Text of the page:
I also wanted to share my version of a Jamie Oliver’s recipe and have chosen a Miso Soup. This is one of staples in our home, especially in colder parts of the year. And I say so often that my ultimate comfort food is a bowl of warm nourishing soup, so this is kind of it 😉

My version of Jamie’s soup is a bit more lush and more seasoned thanks to the marinade but check out the original recipe here

Miso Soup with Spicy Tofu and Button Mushrooms


This is such an easy and quick recipe, but also nourishing and healing. Miso is traditional staple in Asian cuisine and means ‘fermented beans’ in Japanese. In Japan, people begin their day with a bowl of miso soup, believed to stimulate digestion and energise the body. A traditional ingredient in Japanese and Chinese diets, miso paste is made from fermented soybeans and grains and contains millions of beneficial bacteria. It is a miracle food that heals our gut while it purifies our blood from bad fat and toxins, even heavy metals and radiation. It provides our body with easily digestible protein, enzimes and good bacteria essential for digestive our health. It is also believed that it has anti cancer properties and that it prevents the oxidation of body tissues. Yes, that means that it helps us stay young and pretty too 😉

Miso paste is essentially mashed soy beans paste that is then fermented under pressure with addition of salt for long periods of time. There are different versions of miso paste and some are just soy but there are rice and barley version as well. Barley miso paste is my absolute favourite as it has milder flavour and I recommend you to try that one first. Fermentation process means that miso is rich in enzymes and good bacteria, known as probiotics and help a wide range of health issues, especially for digestion, absorption and assimilation of nutrients. By consuming fermented foods we are adding beneficial bacteria  and enzymes to our overall intestinal flora, increasing the health of our gut and digestive system and enhancing the immune system.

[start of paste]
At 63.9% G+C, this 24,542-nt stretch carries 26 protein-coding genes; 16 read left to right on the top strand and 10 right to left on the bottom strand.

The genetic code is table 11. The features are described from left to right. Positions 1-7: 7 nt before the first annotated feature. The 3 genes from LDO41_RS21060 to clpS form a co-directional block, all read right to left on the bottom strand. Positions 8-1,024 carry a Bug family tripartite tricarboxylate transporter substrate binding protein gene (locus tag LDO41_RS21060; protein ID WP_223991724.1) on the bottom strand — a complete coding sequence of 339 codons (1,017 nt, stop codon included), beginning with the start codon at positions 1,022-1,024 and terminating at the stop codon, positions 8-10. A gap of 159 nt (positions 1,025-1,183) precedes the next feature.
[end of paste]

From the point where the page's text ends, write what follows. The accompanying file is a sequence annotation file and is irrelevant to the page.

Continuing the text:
Miso is not only healthy, it is highly popular as it provides an instant flavour foundation. It adds the fifth taste, known as ‘umami’, to all sorts of dishes including soups/broths, salad dressings, vegetables, stews, glazes, and marinades and I use it widely in my cooking.

Miso has been Japanese miracle food for centuries so maybe it’s time that you give it a go too.  Maybe start with this easy recipe 😉

Preparation time: 30 minutes
Yields: 4 portions


1 l vegetable stock
3cm piece of ginger
2 cloves of garlic
1 fresh green chilli
1 cup of shredded cabbage
1 large carrot
1 kolhrabi
2 tablespoons barley miso paste
natural soy sauce – shoyu
100 g  tofu
1 cup button mushrooms
for marinade: 1 tbsp shoyu, 1 tsp maple syrup, 1 tsp ume su, 1 tbsp olive oil, powdered chilli, ginger and garlic
toasted sesame seeds, spring onion and fresh parsley for garinish


1.Drain tofu in paper sheets and cut into cubes. The step of draininig tofu is important because only then it will marinate well.
2. Make the marinade mixing all the ingredients in a small jar. Pour over the tofu cubes and halved mushrooms and leave them to marinate for at least 20 minutes.
3. Pour the stock into a pan and bring to the boil.
4. Peel and julienne the ginger, peel and finely slice the garlic, then deseed and chop the chilli. 5. Add to the stock, cover and simmer for 5 minutes.
6. Core and shred the cabbage. Peel and julienne the carrot, then add to the pan, cover and simmer for a further 3 to 4 minutes, or until the cabbage is wilted.
7. Pour a ladle of soup into the bowl and disolve the miso in it. then return into the pan and add shoyu to taste. It’s very important not to boil the soup after adding miso to save the probiotics and enzimes from miso.
8. In mean time, heat up a large skillet and toast tofu cubes until golden. Do the same with the button mushrooms.
9. Serve the miso soup in bowls topped with tofu and mushrooms. Garnish with spring onion and minced fresh parsley

*I made the vegetable stock for this soup simply by boiling in water onions, carrots, fresh ginger, garlic, leek with some wakame algae. I simmered it for about half an hour since I was in a hurry. So I nudge you to make that part from scratch as well 😉